December 25, 2019

Peace on Earth

When you watch television from the 1960s and early '70s, as I do, one of the things you notice about Christmastime is an overwhelming, almost desperate desire for Peace on Earth. It's no surprise; by the end of the decade of the 1960s, the nation had already experienced, or was struggling through, a convulsive struggle for civil rights, three shattering political assassinations, an unpopular war that threatened to tear the country apart, the constant threat of nuclear war, riots in the streets, and an upheaval in lifestyles and morals that obliterated whatever sense of stability and certainty most people had known. At the Christmas Eve church services, the congregations played their folk songs of peace and justice and an end to war; "Let their be peace on earth," they sang. The singular redeeming event of the decade, the moon landing, served to further underline the fragility of the planet by reducing it in size to where it could be obscured completely by a man's thumb. "Pray for peace, people everywhere." Peace on earth, indeed.

It's easy to see the parallels between the tumult of that age and our own, and yet—it may just be me; as I've suggested before, I don't get around as much in this culture—we don't hear that prayer for an all-encompassing peace as we did back then. Perhaps people just don't believe in that kind of peace anymore, the peace that comes from without and lives within. Television certainly doesn't help any, presenting us a world that, for all its artistic accomplishment, often comes off as nasty, brutish, and short. It is a world that seems decidedly short of goodwill to men, one that believes only in a peace that comes from conquest and domination, not brotherhood and fellowship. In such a world may live a like-mindedness of thought and action, but one could hardly call it peace. If all you're looking for is the absence of conflict, than this peace may be good enough for you.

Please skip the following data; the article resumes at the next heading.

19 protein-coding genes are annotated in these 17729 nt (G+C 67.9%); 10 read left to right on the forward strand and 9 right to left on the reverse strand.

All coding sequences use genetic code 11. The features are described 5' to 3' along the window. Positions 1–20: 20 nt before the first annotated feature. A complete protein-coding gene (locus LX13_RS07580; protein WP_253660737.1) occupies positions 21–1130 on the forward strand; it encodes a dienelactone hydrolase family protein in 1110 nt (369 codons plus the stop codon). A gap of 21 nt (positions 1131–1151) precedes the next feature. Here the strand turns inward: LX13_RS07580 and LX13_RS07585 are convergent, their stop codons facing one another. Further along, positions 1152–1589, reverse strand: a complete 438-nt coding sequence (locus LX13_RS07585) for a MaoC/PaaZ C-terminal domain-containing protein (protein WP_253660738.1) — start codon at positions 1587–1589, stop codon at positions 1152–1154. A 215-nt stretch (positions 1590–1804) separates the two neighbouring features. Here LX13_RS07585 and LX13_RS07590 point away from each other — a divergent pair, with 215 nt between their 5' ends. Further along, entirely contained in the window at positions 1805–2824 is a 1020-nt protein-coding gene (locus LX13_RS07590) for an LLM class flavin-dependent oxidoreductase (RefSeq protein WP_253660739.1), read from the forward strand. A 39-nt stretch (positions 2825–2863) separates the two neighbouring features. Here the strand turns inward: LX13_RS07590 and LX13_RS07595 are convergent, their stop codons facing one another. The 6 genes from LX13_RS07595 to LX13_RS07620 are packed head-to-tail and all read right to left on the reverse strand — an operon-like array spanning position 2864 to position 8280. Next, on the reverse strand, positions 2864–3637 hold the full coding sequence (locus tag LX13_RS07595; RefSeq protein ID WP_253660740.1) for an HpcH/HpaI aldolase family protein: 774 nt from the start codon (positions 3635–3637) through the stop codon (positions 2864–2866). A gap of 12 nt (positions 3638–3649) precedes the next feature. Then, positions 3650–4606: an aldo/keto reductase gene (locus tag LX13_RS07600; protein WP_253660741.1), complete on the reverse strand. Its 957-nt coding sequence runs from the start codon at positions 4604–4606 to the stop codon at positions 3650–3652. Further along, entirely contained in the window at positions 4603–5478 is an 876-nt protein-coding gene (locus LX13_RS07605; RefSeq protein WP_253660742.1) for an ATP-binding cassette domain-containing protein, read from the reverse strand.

The tranquility of the Christmas night, the stillness of winter amidst the twinkling of the stars overhead, seems an appropriate time to contemplate peace. Bishop Fulton Sheen could talk about it, back when television could take on what was even then a countercultural idea. He sought to unify those two types of peace, that of the world and of the soul. "The Christmas message is not that peace will come automatically, because Christ is born in Bethlehem; that birth in Bethlehem was the prelude to His birth in our hearts by grace and faith and love," he once wrote. "Peace belongs only to those who will to have it. If there is no peace in the world today, it is not because Christ did not come; it is because we did not let Him in."

There is, in some circles, a tendency to think of an overemphasis on peace as so much talk by bleeding hearts, and it's true there can be a superficiality to it when its two aspects are separated, much as one may attempt to separate the body from the soul. Maybe that's why we don't hear as much about it today because people strive for the one without allowing the other. Maybe, but this is the perfect time for it—not just the hour, not just the day, but the very age. If not now, then when?

People who know me, either personally or through this website, know that I'm not particularly what one would call a bleeding heart, but perhaps for just a few minutes we can go back and borrow that spirit of peace stuff—minus the folk guitars, because after all there has to be a limit—and join together with a true wish to be rid of the headlines, away from the conflict, and return to something that really matters. Peace on earth. Can it be? It's not a bad thing to wish for, especially today. TV  

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Thanks for writing! Drive safely!